Alliance Française was also one of the few places in France where I saw a take-away coffee machine which was heavily frequented as it offered over a dozen options for coffee including espresso, long and short black, cappuccino, mocha and tea with or without sucre & lait. Alongside was an enormous machine offering a variety of snacks, chips, chocolates, biscuits etc to feed the perpetually hungry hoards of young students. I would also take advantage of the free WiFi to touch base with the family every day during the lunch break.

Alliance Française was at the back of this gracious building.

Alliance Française was at the back of this gracious building.

The entire week was spoken in French with both the staff and the host family that made it quite exhausting but by the end of that period my ear was starting to tune in. The administration staff were so patient and encouraging during our conversations that I didn’t feel embarrassed by my inadequacies. The classes are held in a traditional French building just around the corner from the Rouen Rive Droit (train station) and it is only a 5-minute walk into the old centre that has museums and parks in which to wander and spend the lunch break.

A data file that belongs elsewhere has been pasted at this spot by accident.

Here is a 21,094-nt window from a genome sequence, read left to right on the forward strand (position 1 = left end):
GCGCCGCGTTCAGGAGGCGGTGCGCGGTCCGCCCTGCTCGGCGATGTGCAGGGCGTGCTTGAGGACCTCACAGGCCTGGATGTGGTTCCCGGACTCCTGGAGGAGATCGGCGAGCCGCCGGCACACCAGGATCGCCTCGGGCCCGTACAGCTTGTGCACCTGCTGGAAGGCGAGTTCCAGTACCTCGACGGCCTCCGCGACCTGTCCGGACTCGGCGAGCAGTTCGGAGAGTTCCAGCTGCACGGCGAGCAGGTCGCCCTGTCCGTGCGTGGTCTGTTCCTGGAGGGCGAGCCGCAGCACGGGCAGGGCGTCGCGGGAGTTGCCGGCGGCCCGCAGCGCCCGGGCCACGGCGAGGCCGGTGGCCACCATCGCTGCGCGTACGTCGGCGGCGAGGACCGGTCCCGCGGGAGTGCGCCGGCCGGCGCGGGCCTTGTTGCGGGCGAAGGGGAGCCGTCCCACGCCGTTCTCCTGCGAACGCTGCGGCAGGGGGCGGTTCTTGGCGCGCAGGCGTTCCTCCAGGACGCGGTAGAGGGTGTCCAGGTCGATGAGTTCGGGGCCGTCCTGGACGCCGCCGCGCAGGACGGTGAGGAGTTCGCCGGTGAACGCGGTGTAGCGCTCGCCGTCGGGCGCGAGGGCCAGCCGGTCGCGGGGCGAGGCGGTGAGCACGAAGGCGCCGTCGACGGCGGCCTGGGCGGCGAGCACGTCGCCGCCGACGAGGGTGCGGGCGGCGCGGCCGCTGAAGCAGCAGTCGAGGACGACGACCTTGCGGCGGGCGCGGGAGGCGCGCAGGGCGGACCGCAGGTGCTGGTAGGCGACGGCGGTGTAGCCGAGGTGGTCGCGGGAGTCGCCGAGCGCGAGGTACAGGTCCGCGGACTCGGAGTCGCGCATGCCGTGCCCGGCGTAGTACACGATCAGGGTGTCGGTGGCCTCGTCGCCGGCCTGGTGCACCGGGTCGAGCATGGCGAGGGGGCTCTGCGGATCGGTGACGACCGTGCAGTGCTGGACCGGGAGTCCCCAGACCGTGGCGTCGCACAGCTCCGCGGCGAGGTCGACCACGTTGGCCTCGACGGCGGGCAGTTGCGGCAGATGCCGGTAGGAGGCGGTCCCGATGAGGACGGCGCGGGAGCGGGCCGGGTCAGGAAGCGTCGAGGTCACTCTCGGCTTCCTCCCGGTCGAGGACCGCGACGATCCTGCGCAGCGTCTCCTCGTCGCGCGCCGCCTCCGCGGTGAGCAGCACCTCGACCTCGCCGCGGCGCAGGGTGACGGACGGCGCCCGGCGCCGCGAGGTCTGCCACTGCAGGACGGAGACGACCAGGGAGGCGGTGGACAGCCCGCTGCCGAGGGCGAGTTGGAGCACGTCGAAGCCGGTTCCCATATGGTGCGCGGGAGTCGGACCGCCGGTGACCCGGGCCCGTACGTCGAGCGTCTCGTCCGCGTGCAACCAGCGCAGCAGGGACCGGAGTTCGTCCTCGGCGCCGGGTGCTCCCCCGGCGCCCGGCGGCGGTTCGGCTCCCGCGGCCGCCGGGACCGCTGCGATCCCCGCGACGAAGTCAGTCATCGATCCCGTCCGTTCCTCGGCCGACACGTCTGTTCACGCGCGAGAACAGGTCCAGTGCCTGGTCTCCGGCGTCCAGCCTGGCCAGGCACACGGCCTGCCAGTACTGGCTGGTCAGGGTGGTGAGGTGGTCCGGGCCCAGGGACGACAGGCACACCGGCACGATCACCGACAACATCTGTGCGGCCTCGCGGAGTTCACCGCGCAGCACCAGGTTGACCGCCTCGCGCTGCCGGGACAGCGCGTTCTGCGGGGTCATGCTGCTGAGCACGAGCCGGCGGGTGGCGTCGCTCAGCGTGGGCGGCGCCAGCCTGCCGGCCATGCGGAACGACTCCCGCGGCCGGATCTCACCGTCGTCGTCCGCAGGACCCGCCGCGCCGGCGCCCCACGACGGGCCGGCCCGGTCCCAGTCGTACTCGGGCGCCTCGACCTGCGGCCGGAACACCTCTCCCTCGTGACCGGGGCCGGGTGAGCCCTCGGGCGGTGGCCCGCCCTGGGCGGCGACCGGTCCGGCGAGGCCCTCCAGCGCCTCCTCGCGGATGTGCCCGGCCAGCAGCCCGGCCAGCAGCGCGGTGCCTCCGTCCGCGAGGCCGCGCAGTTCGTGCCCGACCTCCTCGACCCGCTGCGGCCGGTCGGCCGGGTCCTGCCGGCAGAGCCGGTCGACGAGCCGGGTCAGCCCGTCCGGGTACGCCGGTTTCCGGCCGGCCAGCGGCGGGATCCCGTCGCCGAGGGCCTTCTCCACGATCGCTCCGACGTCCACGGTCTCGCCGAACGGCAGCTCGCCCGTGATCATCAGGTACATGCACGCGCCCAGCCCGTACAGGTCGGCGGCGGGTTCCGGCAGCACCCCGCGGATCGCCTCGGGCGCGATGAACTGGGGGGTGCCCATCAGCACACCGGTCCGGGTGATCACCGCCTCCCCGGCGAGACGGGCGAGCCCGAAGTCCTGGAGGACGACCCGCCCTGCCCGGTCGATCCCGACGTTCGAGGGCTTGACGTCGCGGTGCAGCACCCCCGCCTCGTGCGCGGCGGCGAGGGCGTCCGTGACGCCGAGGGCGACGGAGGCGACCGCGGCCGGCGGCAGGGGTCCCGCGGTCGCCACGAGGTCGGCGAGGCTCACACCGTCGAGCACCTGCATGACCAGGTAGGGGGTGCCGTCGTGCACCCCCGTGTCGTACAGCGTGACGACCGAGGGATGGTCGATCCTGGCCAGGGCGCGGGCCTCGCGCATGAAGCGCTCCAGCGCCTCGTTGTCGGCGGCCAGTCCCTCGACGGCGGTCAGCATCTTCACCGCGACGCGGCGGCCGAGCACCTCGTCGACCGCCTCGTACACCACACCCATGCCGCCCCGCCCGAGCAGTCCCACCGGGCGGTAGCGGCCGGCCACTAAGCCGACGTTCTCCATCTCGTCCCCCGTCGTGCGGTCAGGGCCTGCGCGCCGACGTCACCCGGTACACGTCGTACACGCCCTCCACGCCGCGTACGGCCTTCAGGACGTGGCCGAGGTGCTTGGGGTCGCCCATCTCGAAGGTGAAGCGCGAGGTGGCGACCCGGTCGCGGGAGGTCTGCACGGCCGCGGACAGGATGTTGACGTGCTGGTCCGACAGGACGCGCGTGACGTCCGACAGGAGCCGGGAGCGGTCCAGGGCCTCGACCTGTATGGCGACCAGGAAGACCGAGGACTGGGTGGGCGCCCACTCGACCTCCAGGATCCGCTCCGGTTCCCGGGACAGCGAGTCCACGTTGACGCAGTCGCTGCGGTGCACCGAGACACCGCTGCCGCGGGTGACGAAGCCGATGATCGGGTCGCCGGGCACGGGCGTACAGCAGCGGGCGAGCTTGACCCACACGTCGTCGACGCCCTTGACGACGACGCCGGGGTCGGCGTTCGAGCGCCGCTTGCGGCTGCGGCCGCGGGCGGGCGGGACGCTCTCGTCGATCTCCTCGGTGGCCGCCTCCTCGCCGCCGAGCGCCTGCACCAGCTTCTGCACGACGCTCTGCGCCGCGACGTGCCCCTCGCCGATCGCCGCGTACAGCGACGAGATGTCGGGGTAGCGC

My host's cat always gave me a warm welcome.

My host’s cat always gave me a warm welcome.

I had requested the ‘La demi-pension en famille’ accommodation option which includes breakfast and dinner. Once arranged, the Alliance Française emailed me the contact details of my host family suggesting that I touch base with details of my arrival and any dietary needs. The family who lived 800 m from the school were charming and welcoming. Madame took great pride in providing a four course traditional French meal each evening that would always include an entrée or soup, a main dish, a salad, cheese and desert plus of course French wine. She and her husband went out of their way to ensure we were comfortable and happy in their home. I had a fabulous week and wished that I could have stayed for longer.